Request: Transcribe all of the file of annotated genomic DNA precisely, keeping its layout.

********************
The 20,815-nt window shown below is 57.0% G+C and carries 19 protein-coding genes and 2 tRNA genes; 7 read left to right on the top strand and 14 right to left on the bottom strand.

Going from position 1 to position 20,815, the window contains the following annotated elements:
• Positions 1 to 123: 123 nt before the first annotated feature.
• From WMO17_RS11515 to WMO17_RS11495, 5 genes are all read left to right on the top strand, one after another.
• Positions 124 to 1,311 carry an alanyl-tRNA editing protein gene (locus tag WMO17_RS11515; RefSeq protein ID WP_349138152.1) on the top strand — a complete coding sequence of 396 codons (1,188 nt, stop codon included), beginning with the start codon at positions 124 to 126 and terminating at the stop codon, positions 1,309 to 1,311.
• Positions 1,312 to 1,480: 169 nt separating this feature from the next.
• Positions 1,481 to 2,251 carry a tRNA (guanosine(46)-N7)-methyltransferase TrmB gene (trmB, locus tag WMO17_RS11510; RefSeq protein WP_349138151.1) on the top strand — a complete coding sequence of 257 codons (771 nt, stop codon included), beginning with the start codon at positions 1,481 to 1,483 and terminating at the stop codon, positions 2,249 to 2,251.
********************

The 20,815-nt window shown below is 57.0% G+C and carries 19 protein-coding genes and 2 tRNA genes; 7 read left to right on the top strand and 14 right to left on the bottom strand.

Going from position 1 to position 20,815, the window contains the following annotated elements:
• Positions 1 to 123: 123 nt before the first annotated feature.
• From WMO17_RS11515 to WMO17_RS11495, 5 genes are all read left to right on the top strand, one after another.
• Positions 124 to 1,311 carry an alanyl-tRNA editing protein gene (locus tag WMO17_RS11515; RefSeq protein ID WP_349138152.1) on the top strand — a complete coding sequence of 396 codons (1,188 nt, stop codon included), beginning with the start codon at positions 124 to 126 and terminating at the stop codon, positions 1,309 to 1,311.
• Positions 1,312 to 1,480: 169 nt separating this feature from the next.
• Positions 1,481 to 2,251 carry a tRNA (guanosine(46)-N7)-methyltransferase TrmB gene (trmB, locus tag WMO17_RS11510; RefSeq protein WP_349138151.1) on the top strand — a complete coding sequence of 257 codons (771 nt, stop codon included), beginning with the start codon at positions 1,481 to 1,483 and terminating at the stop codon, positions 2,249 to 2,251.